Current Status of Norovirus Infections in Children in Sub-Saharan Africa.

Munjita SM - J Trop Med (2015)

Distribution of GI and GII norovirus genotypes (capsid and polymerase combined) in Sub-Saharan Africa. (a) Relative frequencies of GI genotypes among a total of 42 GI norovirus positive samples from nine studies. GI.7 and GI.3 norovirus infections were more common than any other GI genotype. (b) Relative frequencies of GII genotypes among a total of 368 GII norovirus positive samples from nine studies. GII.4 (65.2%) was the most prevalent genotype. Und: undefined. Rest: GII.e, GII.8, GII.11, GII.13, GII.14, and GII.15.
© Copyright Policy - open-access
Related In: Results  -  Collection

Show All Figures
getmorefigures.php?uid=PMC4663330&req=5

fig2: Distribution of GI and GII norovirus genotypes (capsid and polymerase combined) in Sub-Saharan Africa. (a) Relative frequencies of GI genotypes among a total of 42 GI norovirus positive samples from nine studies. GI.7 and GI.3 norovirus infections were more common than any other GI genotype. (b) Relative frequencies of GII genotypes among a total of 368 GII norovirus positive samples from nine studies. GII.4 (65.2%) was the most prevalent genotype. Und: undefined. Rest: GII.e, GII.8, GII.11, GII.13, GII.14, and GII.15.
Mentions: GII was the most common genogroup accounting for 76.4% (730/955) of all the reported norovirus infections from 17 studies in Sub-Saharan Africa. Two studies had no information on the genogroups and one study from Nigeria (included in the 17 studies) did not sequence all the norovirus positive samples to determine the genogroups [21, 27, 30]. The rest of the infections were GI (21.7%, 207/955) and GI/GII (1.9%, 18/955). Analysis of nine studies that had information on the prevalence of GI and GII genotypes revealed a great diversity of norovirus genotypes in Sub-Saharan Africa [17, 20, 22, 23, 25, 29, 31, 33, 36]. Figures 2(a) and 2(b) show the relative frequencies of norovirus genotypes in Sub-Saharan Africa. GII.4 (65.2%) was the most prevalent GII genotype associated with acute sporadic gastroenteritis. GI.7 (33.3%) and GI.3 (21.3%) were the most common GI genotypes.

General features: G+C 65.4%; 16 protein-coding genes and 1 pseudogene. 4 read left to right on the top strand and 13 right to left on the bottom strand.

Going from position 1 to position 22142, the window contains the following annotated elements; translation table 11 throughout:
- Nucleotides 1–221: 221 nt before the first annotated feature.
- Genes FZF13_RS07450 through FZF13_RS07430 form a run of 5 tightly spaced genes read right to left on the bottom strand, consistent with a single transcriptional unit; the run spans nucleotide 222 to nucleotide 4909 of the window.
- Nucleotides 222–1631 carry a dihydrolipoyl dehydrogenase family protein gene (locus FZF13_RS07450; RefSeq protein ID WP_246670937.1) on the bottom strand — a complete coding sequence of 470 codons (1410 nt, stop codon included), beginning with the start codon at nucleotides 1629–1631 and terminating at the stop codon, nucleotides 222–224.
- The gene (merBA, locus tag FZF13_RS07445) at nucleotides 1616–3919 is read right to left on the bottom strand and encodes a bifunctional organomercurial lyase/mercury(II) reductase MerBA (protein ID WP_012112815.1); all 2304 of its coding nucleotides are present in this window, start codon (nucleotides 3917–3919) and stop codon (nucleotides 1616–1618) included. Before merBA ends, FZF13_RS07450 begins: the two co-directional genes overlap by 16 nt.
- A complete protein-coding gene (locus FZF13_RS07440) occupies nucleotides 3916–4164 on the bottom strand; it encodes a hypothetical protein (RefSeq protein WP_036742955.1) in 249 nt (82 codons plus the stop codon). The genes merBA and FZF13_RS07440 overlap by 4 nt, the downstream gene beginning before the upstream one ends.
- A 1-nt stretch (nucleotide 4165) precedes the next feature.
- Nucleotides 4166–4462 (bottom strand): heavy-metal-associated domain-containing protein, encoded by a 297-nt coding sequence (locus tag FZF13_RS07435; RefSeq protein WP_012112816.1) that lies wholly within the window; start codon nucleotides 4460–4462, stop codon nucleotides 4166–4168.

Bottom Line: The most common genotypes were GII.4 (65.2%), GI.7 (33.3%), and GI.3 (21.3%).These statistics were calculated from studies carried out in 12 out of 48 Sub-Saharan African countries.Therefore, more studies involving several countries are required to determine fully the epidemiology of noroviruses and their contribution to childhood diarrhoea in Sub-Saharan Africa.

View Article: PubMed Central - PubMed

Affiliation: Department of Biomedical Sciences, School of Medicine, University of Zambia, 15101 Lusaka, Zambia.

ABSTRACT
Noroviruses are a leading cause of acute sporadic gastroenteritis worldwide. In Sub-Saharan Africa, information regarding norovirus infections in children is scarce. A systematic review of studies performed between 1993 and June 2015 was conducted to establish the genotypic distribution and prevalence of norovirus infections in children (≤17) in Sub-Saharan Africa. Analysis of data from 19 studies involving 8,399 samples from children with symptomatic and nonsymptomatic gastroenteritis revealed prevalence of 12.6% (range 4.6% to 32.4%). The prevalence of norovirus infections was higher in symptomatic children (14.2%) than asymptomatic children (9.2%). Genogroup II (GII) was the most prevalent genogroup accounting for 76.4% of all the reported norovirus infections. The rest of the infections were GI (21.7%) and GI/GII (1.9%). The most common genotypes were GII.4 (65.2%), GI.7 (33.3%), and GI.3 (21.3%). These statistics were calculated from studies carried out in 12 out of 48 Sub-Saharan African countries. Therefore, more studies involving several countries are required to determine fully the epidemiology of noroviruses and their contribution to childhood diarrhoea in Sub-Saharan Africa.

No MeSH data available.


Related in: MedlinePlus